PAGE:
The secretions of the seminal vesicles are discharged into the ejaculatory duct at emission, when peristaltic contractions are under way in the ductus deferens, seminal vesicles, and prostate gland. These contractions are under control of the sympathetic nervous system.
The Prostate Gland
The prostate gland is a small, muscular,
rounded organ with a diameter of about
The prostatic glands produce prostatic fluid, a slightly acidic solution that contributes 20-30 percent of the volume of semen. In addition to several other compounds of uncertain significance, prostatic secretions contain seminalplasmin, an antibiotic that may help prevent urinary tract infections in males. These secretions are ejected into the prostatic urethra by peristaltic contractions of the muscular wall.
The paired bulbourethral glands, or Cowper's
glands, are situated at the base of the penis, covered by the fascia of the
urogenital diaphragm (Figures 28-1 sagittal view; 28-10a posterior view; and 28-11a anterior view). The bulbourethral glands are round, with diameters
A typical ejaculation releases 2-5 ml of semen. This volume of fluid, called an ejaculate, contains:
- Spermatozoa. A normal sperm count ranges from 20 million to 100 million spermatozoa per milliliter.
- Seminal fluid. Seminal fluid, the fluid component of semen, is a mixture of glandular secretions with a distinct ionic and nutrient composition. A typical sample of seminal fluid contains the combined secretions of the seminal vesicles (60 percent), the prostate (30 percent), the sustentacular cells and epididymis (5 percent), and the bulbourethral glands (less than 5 percent).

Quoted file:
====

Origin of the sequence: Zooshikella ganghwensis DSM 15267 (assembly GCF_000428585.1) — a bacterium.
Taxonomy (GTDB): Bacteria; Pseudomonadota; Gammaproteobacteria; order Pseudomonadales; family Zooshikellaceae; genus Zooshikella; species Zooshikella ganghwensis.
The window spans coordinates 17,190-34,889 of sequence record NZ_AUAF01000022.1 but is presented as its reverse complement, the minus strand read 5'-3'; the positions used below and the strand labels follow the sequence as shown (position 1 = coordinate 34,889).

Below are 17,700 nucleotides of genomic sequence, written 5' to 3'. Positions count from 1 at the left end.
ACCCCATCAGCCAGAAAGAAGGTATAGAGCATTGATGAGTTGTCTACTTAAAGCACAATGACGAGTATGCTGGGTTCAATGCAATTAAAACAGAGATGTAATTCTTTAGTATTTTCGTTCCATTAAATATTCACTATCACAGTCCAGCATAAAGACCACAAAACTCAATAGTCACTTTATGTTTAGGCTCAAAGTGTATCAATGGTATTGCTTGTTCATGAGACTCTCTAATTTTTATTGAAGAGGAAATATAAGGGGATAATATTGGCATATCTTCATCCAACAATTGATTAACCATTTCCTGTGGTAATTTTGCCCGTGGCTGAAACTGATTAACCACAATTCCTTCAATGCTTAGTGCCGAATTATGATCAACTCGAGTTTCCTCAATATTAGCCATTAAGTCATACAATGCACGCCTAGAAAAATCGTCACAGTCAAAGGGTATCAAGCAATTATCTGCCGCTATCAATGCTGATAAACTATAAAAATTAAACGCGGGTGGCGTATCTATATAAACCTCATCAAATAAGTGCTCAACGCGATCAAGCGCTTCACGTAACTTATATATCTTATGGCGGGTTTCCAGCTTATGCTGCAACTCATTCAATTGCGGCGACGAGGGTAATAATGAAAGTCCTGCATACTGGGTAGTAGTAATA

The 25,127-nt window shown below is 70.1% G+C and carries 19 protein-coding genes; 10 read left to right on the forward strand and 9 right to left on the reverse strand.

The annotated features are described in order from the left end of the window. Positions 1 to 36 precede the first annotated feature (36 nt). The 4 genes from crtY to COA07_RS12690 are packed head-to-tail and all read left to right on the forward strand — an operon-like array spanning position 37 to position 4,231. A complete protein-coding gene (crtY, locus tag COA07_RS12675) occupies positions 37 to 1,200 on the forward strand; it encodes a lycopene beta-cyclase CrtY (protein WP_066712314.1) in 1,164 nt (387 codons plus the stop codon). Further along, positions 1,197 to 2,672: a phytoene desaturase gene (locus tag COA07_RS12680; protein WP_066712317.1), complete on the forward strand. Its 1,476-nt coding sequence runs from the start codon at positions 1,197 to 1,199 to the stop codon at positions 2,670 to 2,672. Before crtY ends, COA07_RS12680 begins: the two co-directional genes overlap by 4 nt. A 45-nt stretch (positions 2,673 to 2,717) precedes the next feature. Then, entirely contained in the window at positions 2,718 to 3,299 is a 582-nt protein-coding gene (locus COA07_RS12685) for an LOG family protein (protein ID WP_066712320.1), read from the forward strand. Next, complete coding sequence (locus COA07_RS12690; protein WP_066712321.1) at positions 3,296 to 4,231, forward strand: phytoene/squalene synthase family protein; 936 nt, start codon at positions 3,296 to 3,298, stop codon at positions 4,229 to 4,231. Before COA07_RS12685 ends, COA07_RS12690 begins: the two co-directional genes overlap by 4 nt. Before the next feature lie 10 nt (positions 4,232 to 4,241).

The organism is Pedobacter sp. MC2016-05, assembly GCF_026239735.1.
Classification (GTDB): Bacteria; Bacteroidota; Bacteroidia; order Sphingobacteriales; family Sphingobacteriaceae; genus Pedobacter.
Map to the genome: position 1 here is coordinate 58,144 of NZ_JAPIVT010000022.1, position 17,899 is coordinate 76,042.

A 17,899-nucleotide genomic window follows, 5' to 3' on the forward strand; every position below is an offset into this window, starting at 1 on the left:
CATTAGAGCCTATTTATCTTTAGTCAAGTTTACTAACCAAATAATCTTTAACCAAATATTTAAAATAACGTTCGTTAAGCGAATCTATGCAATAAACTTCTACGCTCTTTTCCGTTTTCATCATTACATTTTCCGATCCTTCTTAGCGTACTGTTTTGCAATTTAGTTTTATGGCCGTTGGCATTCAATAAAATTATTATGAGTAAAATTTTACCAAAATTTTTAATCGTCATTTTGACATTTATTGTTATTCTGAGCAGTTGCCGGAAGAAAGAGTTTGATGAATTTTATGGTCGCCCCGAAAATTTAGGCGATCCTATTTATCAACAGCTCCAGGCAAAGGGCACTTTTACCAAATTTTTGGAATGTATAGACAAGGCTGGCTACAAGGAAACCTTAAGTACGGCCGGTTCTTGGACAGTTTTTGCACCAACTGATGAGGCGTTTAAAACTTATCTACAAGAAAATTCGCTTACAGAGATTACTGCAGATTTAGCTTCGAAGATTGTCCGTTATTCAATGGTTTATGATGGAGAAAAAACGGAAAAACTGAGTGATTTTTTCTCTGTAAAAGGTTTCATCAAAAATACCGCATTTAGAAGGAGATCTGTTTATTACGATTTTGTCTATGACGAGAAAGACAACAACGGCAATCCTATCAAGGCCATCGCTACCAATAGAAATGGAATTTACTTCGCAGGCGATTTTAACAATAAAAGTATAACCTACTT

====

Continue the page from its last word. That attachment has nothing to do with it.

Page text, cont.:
- Enzymes. Several important enzymes are present in the seminal fluid, including (1) a protease that may help dissolve mucous secretions in the vagina; (2) seminalplasmin, an antibiotic enzyme from the prostate gland that kills a variety of bacteria, including Escherichia coli; (3) a prostatic enzyme that converts fibrinogen to fibrin after ejaculation; and (4) fibrinolysin, which subsequently liquefies the clotted semen.
The penis is a tubular organ through which the distal portion of the urethra passes (Figures 28-1 28-2 and 28-11a ). It conducts urine to the exterior and introduces semen into the female vagina during sexual intercourse. The penis is divided into three regions: (1) the root, (2) the body, and (3) the glans (Figure 28-11b ). The root of the penis is the fixed portion that attaches the penis to the body wall. This connection occurs within the urogenital triangle immediately inferior to the pubic symphysis. The body (shaft) of the penis is the tubular, movable portion. Masses of erectile tissue are found within the body. The glans of the penis is the expanded distal end that surrounds the external urethral meatus. The neck is the narrow portion of the penis between the shaft and the glans.
The skin overlying the penis resembles that of the scrotum. The dermis contains a layer of smooth muscle, and the underlying loose connective tissue allows the thin skin to move without distorting underlying structures. The subcutaneous layer also contains superficial arteries, veins, and lymphatics.
A fold of skin called the prepuce, or foreskin, surrounds the tip of the penis. The prepuce attaches to the relatively narrow neck of the penis and continues over the glans. There are no hair follicles on the opposing surfaces, but preputial glands in the skin of the neck and the inner surface of the prepuce secrete a waxy material known as smegma. Unfortunately, smegma can be an excellent nutrient source for bacteria. Mild inflammation and infections in this region are common, especially if the area is not washed thoroughly and frequently. One way of avoiding trouble is to perform a circumcision, surgical removal of the prepuce. In Western societies (especially the United States), this procedure is generally performed shortly after birth. Although the practice of circumcision remains controversial, strong religious and cultural biases and epidemiological evidence suggest that it will continue. (Uncircumcised males have a higher incidence of urinary tract infection and are at a greater risk of developing penile cancer than are circumcised males.)